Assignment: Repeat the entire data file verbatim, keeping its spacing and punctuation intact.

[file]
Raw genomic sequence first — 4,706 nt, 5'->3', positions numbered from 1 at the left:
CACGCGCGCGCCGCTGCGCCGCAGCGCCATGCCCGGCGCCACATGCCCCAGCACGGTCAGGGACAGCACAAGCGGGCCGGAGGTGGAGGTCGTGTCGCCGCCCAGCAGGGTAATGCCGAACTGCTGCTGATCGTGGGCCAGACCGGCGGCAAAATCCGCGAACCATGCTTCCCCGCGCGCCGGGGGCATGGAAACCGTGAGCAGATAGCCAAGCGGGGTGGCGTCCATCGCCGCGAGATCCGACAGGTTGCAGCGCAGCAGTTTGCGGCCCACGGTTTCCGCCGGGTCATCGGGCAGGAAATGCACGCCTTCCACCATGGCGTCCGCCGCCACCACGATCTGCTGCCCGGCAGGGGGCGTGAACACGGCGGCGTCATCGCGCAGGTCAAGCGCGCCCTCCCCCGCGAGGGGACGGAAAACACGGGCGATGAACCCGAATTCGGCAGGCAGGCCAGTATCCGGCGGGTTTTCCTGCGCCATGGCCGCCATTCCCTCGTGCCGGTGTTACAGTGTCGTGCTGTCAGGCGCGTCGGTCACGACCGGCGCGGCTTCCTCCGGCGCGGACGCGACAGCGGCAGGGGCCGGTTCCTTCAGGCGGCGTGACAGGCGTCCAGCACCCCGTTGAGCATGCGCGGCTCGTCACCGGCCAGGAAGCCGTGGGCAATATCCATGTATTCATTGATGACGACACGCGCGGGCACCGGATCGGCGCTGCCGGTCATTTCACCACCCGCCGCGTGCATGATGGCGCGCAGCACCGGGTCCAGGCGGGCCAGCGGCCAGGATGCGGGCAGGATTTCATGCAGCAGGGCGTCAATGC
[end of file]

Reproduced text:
Raw genomic sequence first — 4,706 nt, 5'->3', positions numbered from 1 at the left:
CACGCGCGCGCCGCTGCGCCGCAGCGCCATGCCCGGCGCCACATGCCCCAGCACGGTCAGGGACAGCACAAGCGGGCCGGAGGTGGAGGTCGTGTCGCCGCCCAGCAGGGTAATGCCGAACTGCTGCTGATCGTGGGCCAGACCGGCGGCAAAATCCGCGAACCATGCTTCCCCGCGCGCCGGGGGCATGGAAACCGTGAGCAGATAGCCAAGCGGGGTGGCGTCCATCGCCGCGAGATCCGACAGGTTGCAGCGCAGCAGTTTGCGGCCCACGGTTTCCGCCGGGTCATCGGGCAGGAAATGCACGCCTTCCACCATGGCGTCCGCCGCCACCACGATCTGCTGCCCGGCAGGGGGCGTGAACACGGCGGCGTCATCGCGCAGGTCAAGCGCGCCCTCCCCCGCGAGGGGACGGAAAACACGGGCGATGAACCCGAATTCGGCAGGCAGGCCAGTATCCGGCGGGTTTTCCTGCGCCATGGCCGCCATTCCCTCGTGCCGGTGTTACAGTGTCGTGCTGTCAGGCGCGTCGGTCACGACCGGCGCGGCTTCCTCCGGCGCGGACGCGACAGCGGCAGGGGCCGGTTCCTTCAGGCGGCGTGACAGGCGTCCAGCACCCCGTTGAGCATGCGCGGCTCGTCACCGGCCAGGAAGCCGTGGGCAATATCCATGTATTCATTGATGACGACACGCGCGGGCACCGGATCGGCGCTGCCGGTCATTTCACCACCCGCCGCGTGCATGATGGCGCGCAGCACCGGGTCCAGGCGGGCCAGCGGCCAGGATGCGGGCAGGATTTCATGCAGCAGGGCGTCAATGC